Dublin University Football Club (DUFC) far exceeded everyone’s expectations last season – many probably thought the season would be a disaster.
The team that started their All-Ireland League (AIL) Division 1A campaign was unrecognisable from the previous year. Only one player on the team – Alex MacDonald – had lined out for DUFC in the Colours match against University College Dublin (UCD) the previous April.
Yet despite all this, the 2018/19 season was one of DUFC’s most successful in living memory. The team consistently outperformed themselves and made it to the semi-finals of the AIL Division 1A play-offs, losing out to the eventual winners, Cork Constitution.
But now, the club is focused firmly on the future. When I meet attack coach Gareth Pickering at the club’s week-long preseason camp, he tells me: “I think it’s important to instill in the squad that that was last season – this is this season. What we did last season is by no means a barometer for what’s going to happen this season. We just need to start working hard.”
Upwards of 44 DUFC players travelled to the United States on a preseason tour at the end of August.
Pickering acknowledges that the tour is an ideal opportunity for players to rack up game time before the season begins. However, he contends that creating a “culture” within the camp is the main aim of the trip: “Lads get to know each other, establishing standards.”
He also sees the trip as a time for the team to “set some goals for what they want to do – what they want to achieve”.
“Leaders also have a chance to embed some things”, he adds.
One of the leaders that Pickering refers to is the new first team captain, James Hickey. Hickey is confident that DUFC can push on in the AIL this year.
Speaking to The University Times, he says that the youth of last year’s squad leaves DUFC in a “unique” position. Unlike previous years, many of the big names that starred in last year’s campaign will play this year. Apart from DUFC stalwarts Niall O’Riordan, Joe Horan and Cian O’Dwyer, this year’s squad remains largely unchanged.
“Success is obviously a factor in terms of people wanting to stay on”, Hickey says, “but I’d say the primary reason is that it was just a really young squad this year. Very few guys were finishing their degrees.”.
One major concern facing the club, however, is how many DUFC players ply their trade in the Leinster and Munster Academy: Ryan Baird, Rowen Osbourne, Jack Dunne, Michael Silvester, Jack Kelly, Thomas Clarkson, Rob Russel, Max O’Reilly, Luis Faria, Anthony Ryan, Colm Hogan and Ronan Quinn all have commitments to their respective provinces in the coming months.
With Irish internationals busy with the Rugby World Cup, fringe players who usually play for DUFC can break into the Leinster and Munster teams.“It creates a downward pressure”, defence coach and DUFC veteran Hugh McGuire tells The University Times. While all AIL clubs are affected by the packed schedule, it hits colleges the hardest.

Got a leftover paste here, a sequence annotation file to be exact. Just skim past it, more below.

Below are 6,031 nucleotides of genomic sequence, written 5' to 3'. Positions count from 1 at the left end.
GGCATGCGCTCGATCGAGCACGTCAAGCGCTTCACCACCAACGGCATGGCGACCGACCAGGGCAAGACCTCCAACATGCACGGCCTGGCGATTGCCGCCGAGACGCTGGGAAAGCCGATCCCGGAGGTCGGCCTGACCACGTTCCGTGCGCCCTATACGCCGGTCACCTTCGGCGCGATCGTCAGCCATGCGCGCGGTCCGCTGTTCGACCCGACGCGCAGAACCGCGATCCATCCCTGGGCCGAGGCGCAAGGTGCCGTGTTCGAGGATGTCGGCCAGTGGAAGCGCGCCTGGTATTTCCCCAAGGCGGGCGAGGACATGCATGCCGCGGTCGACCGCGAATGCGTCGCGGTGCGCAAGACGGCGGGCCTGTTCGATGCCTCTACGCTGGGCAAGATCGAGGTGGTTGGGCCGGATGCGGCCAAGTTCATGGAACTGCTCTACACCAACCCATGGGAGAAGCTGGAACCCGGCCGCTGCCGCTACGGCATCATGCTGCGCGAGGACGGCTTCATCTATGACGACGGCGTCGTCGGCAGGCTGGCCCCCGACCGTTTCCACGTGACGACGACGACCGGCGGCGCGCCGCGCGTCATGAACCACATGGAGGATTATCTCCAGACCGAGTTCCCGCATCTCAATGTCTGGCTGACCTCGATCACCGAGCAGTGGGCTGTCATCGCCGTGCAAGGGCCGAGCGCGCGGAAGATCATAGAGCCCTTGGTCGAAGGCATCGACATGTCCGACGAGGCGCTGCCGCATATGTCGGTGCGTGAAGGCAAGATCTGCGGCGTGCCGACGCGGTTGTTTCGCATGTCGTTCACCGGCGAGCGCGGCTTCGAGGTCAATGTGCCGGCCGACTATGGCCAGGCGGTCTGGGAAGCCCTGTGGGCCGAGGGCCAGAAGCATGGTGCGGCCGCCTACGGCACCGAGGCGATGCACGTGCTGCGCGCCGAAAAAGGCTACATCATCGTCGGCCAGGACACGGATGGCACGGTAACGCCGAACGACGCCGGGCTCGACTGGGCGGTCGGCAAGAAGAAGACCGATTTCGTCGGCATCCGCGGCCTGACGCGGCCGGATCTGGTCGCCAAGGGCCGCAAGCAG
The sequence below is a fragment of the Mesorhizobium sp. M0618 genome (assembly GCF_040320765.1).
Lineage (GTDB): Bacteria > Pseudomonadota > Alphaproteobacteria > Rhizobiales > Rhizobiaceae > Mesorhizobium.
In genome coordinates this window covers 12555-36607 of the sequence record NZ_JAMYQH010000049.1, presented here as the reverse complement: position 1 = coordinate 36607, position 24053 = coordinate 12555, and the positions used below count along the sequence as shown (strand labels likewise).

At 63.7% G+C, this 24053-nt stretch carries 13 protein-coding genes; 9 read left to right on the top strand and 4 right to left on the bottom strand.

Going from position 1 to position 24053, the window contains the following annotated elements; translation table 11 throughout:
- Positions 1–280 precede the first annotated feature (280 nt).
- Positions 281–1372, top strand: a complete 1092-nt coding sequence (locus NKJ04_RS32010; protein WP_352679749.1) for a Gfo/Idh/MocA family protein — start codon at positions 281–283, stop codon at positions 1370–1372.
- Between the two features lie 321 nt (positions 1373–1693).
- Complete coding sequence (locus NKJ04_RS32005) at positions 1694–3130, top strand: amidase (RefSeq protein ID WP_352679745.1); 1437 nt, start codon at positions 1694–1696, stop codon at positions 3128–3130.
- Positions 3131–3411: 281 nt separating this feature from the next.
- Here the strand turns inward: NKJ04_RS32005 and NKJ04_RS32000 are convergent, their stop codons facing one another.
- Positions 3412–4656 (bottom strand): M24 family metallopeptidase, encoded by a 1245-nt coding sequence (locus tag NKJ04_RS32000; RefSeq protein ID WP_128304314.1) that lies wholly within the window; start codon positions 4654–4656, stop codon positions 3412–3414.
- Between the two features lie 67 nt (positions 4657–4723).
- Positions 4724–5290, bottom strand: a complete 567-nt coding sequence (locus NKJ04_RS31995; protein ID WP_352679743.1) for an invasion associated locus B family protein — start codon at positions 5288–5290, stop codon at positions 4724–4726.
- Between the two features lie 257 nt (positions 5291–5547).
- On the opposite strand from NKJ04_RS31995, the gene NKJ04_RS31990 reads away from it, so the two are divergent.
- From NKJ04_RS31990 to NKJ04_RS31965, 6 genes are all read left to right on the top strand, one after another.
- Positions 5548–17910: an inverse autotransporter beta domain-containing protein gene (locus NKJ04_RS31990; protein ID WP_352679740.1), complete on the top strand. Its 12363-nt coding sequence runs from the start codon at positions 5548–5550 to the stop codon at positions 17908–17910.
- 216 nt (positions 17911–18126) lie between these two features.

McGuire explains: “At the likes of Terenure, players are 26, 27. They’re in established jobs, and they might find it’s harder to get off work to go to Leinster. Students might be that little bit more flexible.”
McGuire thinks the initial loss of the squad’s Academy players is what makes university rugby so “fresh and exciting”. Although their absence will be felt on the pitch, it can also be seen as a chance to blood new players.
DUFC start their AIL campaign on October 5th against University College Cork. Before that, DUFC will be playing in the Leinster Senior League. After returning from America on September 8th, DUFC will take on Naas RFC and Lansdowne FC in the league. DUFC will be out for revenge, after Lansdowne beat them 49-22 in the final last year
The potential for another historic season at College Park is there: they may struggle with missing players earlier in the season, but once the Academy players return to the fold, there is no reason why DUFC cannot repeat the heroics of last season.
McGuire is characteristically measured when assessing the prospects of the year ahead: “I’m always a little bit reluctant to make too bold a prediction at the start of the year because I’ve been at it a long time – sometimes you think ‘this is going to be brilliant’, and it doesn’t necessarily work out the way you think, so I’m being cagey.”
While McGuire’s conservatism may be wise – the Rugby World Cup will undoubtedly stretch the team – the air around the preseason camp is one of quiet confidence. With a youthful group of players ready to put their bodies on the line, an All-Ireland winning under-20 squad pushing to make the senior team and a highly-qualified coaching team orchestrating it all, a repeat of last year’s heroics is very possible.